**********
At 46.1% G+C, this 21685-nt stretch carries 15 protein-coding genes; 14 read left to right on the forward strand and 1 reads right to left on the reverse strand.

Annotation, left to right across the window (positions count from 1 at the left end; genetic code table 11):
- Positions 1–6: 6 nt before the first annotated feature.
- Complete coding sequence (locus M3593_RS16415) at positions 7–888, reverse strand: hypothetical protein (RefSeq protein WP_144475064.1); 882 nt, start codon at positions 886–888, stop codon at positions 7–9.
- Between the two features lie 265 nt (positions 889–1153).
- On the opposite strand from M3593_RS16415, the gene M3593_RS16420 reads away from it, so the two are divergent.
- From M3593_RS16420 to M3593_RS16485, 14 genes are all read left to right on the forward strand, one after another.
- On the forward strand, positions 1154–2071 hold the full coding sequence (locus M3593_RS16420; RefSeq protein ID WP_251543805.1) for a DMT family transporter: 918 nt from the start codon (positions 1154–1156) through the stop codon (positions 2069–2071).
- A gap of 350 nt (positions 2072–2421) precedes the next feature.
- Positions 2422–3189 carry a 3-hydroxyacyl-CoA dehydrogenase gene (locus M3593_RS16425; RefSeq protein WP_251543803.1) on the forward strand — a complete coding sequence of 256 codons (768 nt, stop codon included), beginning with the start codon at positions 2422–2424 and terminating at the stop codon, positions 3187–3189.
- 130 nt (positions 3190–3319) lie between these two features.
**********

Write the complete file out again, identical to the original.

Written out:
At 46.1% G+C, this 21685-nt stretch carries 15 protein-coding genes; 14 read left to right on the forward strand and 1 reads right to left on the reverse strand.

Annotation, left to right across the window (positions count from 1 at the left end; genetic code table 11):
- Positions 1–6: 6 nt before the first annotated feature.
- Complete coding sequence (locus M3593_RS16415) at positions 7–888, reverse strand: hypothetical protein (RefSeq protein WP_144475064.1); 882 nt, start codon at positions 886–888, stop codon at positions 7–9.
- Between the two features lie 265 nt (positions 889–1153).
- On the opposite strand from M3593_RS16415, the gene M3593_RS16420 reads away from it, so the two are divergent.
- From M3593_RS16420 to M3593_RS16485, 14 genes are all read left to right on the forward strand, one after another.
- On the forward strand, positions 1154–2071 hold the full coding sequence (locus M3593_RS16420; RefSeq protein ID WP_251543805.1) for a DMT family transporter: 918 nt from the start codon (positions 1154–1156) through the stop codon (positions 2069–2071).
- A gap of 350 nt (positions 2072–2421) precedes the next feature.
- Positions 2422–3189 carry a 3-hydroxyacyl-CoA dehydrogenase gene (locus M3593_RS16425; RefSeq protein WP_251543803.1) on the forward strand — a complete coding sequence of 256 codons (768 nt, stop codon included), beginning with the start codon at positions 2422–2424 and terminating at the stop codon, positions 3187–3189.
- 130 nt (positions 3190–3319) lie between these two features.